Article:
Underinsured motorist coverage is a type of auto insurance that protects drivers when they are involved in an accident with another driver who has insufficient insurance to cover the damages or injuries. Here are three real-world examples of when this coverage can come into play: Example 1: You’re driving through an intersection when another driver runs a red light and hits your car. The damages to your vehicle and the cost of your medical expenses total $50,000. The at-fault driver has an insurance policy with a bodily injury liability coverage limit of $25,000. In this case, your underinsured motorist coverage would help cover the remaining $25,000 of your expenses, assuming you have a coverage limit of at least $50,000. Example 2: You’re rear-ended on the highway, resulting in significant damage to your car and injuries to you and your passengers. The driver at fault only has the minimum required insurance in your state, which doesn’t fully cover the costs of the accident. Your underinsured motorist coverage steps in to help pay for the remaining expenses, such as medical bills, lost wages, and car repairs, up to your policy limits. Example 3: You’re a pedestrian who’s hit by a car at a crosswalk. The driver is found to be at fault, but their insurance coverage is not sufficient to cover your medical expenses, lost wages, and pain and suffering. Your own underinsured motorist coverage, if you have it as part of your car insurance policy, will help cover these additional costs up to your policy limits.

Frequently Asked Questions(FAQ)

What is Underinsured Motorist Coverage?
Underinsured Motorist Coverage (UIM) is an optional auto insurance coverage that protects you if you’re involved in an accident with a driver who carries insufficient insurance to cover the damages they cause. In such cases, UIM will pay the difference between your policy limits and the other driver’s insurance coverage up to the limits you’ve selected on your UIM coverage.
Why is having Underinsured Motorist Coverage important?
Underinsured Motorist Coverage is important because it provides you with additional protection in scenarios where the at-fault party’s insurance is not sufficient to cover your damages. This ensures you are not left with large out-of-pocket expenses due to someone else’s negligence.
How does Underinsured Motorist Coverage work?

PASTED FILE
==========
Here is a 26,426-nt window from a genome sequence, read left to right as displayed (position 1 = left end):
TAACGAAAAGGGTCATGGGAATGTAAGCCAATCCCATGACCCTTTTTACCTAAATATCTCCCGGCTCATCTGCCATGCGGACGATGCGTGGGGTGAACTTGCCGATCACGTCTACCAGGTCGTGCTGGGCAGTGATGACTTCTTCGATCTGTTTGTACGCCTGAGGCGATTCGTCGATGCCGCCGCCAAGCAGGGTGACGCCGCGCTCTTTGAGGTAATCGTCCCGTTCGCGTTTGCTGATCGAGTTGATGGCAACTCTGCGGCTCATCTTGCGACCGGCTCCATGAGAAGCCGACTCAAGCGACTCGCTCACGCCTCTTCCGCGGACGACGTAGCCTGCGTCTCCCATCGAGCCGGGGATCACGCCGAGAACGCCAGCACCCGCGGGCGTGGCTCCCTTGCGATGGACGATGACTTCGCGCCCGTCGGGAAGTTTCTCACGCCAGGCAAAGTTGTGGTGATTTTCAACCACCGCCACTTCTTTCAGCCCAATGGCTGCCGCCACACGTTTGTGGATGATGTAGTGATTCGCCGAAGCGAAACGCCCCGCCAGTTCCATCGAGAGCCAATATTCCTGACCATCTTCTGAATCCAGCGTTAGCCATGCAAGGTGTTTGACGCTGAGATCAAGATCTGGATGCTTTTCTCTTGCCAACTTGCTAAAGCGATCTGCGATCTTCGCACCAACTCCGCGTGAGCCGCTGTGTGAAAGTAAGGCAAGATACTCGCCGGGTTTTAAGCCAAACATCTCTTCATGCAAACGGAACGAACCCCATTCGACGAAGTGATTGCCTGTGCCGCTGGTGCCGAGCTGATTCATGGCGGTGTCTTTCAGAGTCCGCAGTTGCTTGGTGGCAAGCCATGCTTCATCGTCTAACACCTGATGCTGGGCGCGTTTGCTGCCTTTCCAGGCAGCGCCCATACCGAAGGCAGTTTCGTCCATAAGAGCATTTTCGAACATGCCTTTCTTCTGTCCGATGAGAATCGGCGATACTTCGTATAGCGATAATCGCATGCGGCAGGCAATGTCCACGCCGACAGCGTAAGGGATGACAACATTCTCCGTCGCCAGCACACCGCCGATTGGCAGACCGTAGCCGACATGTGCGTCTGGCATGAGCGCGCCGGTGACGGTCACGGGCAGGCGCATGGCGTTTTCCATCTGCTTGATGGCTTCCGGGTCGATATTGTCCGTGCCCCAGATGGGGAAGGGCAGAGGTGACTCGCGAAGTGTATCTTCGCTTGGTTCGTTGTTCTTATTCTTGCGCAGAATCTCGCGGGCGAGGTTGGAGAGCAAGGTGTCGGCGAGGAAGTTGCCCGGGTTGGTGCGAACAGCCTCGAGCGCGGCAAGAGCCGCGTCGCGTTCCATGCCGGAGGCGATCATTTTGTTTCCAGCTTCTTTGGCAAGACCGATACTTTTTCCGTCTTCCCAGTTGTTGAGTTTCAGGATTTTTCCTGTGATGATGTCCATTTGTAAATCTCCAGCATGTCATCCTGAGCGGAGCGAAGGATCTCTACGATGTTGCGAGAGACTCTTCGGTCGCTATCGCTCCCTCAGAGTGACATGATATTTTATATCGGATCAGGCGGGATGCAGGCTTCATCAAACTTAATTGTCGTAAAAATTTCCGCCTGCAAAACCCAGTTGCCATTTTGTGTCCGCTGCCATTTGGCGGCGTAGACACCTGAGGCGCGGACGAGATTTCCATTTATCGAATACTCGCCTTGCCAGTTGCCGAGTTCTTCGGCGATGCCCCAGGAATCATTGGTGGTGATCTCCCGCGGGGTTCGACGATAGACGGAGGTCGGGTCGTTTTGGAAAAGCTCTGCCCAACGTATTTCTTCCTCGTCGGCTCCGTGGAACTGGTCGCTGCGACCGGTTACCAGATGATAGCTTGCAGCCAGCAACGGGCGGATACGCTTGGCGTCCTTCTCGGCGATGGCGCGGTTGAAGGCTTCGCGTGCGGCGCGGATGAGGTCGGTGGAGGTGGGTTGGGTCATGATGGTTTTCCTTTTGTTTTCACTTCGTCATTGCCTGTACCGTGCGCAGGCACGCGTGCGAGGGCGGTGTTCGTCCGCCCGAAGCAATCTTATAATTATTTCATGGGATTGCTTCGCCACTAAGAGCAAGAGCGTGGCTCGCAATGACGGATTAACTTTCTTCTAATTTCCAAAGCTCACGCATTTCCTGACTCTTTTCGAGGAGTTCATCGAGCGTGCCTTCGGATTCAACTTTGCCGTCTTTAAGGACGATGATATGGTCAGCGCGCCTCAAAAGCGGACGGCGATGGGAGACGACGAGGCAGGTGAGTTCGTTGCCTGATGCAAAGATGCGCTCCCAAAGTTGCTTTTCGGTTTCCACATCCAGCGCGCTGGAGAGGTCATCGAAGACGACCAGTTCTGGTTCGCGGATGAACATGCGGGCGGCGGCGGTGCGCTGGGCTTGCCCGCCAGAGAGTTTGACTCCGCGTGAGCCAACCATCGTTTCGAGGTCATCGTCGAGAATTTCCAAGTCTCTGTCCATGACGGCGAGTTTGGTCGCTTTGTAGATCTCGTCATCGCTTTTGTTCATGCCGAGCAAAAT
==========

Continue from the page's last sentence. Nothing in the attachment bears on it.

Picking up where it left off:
If you’re involved in an accident with an underinsured motorist, you will first file a claim with the at-fault driver’s insurance company. If their coverage limit is not enough to cover your damages, you would then file a claim with your own insurance company under your UIM coverage to recover the remaining damages up to your policy limits.
Is Underinsured Motorist Coverage required?
UIM coverage is not mandatory in all states, but some do require it. It is essential to check your state’s insurance regulations to determine if UIM coverage is required or optional. Even if not mandated, it is usually highly recommended to include UIM in your auto insurance policy.
How is Underinsured Motorist Coverage different from Uninsured Motorist Coverage?
Uninsured Motorist Coverage (UM) protects you in situations where you’re in an accident with a driver who has no insurance at all, whereas Underinsured Motorist Coverage (UIM) applies when the at-fault driver’s insurance coverage is insufficient to cover your damages.
How do I determine an appropriate level of Underinsured Motorist Coverage?
When choosing your UIM coverage limits, consider the potential costs associated with an accident, including medical expenses, lost income, and property damage. It is essential to choose a limit that provides adequate protection in case of a severe accident. Consult with your insurance agent to help determine the appropriate coverage amount for your situation.
Can I still file a claim for an accident if the other driver’s insurance is expired or otherwise invalid?
If you are in an accident and the other driver has an expired or invalid insurance policy, your Uninsured Motorist Coverage (UM) would typically provide protection in this situation. It is crucial to review your policy to ensure that you have adequate coverage, including both UM and UIM.

Related Finance Terms

  • Auto Insurance Policy
  • Bodily Injury Liability
  • Uninsured Motorist Coverage
  • Insurance Claim
  • Personal Injury Protection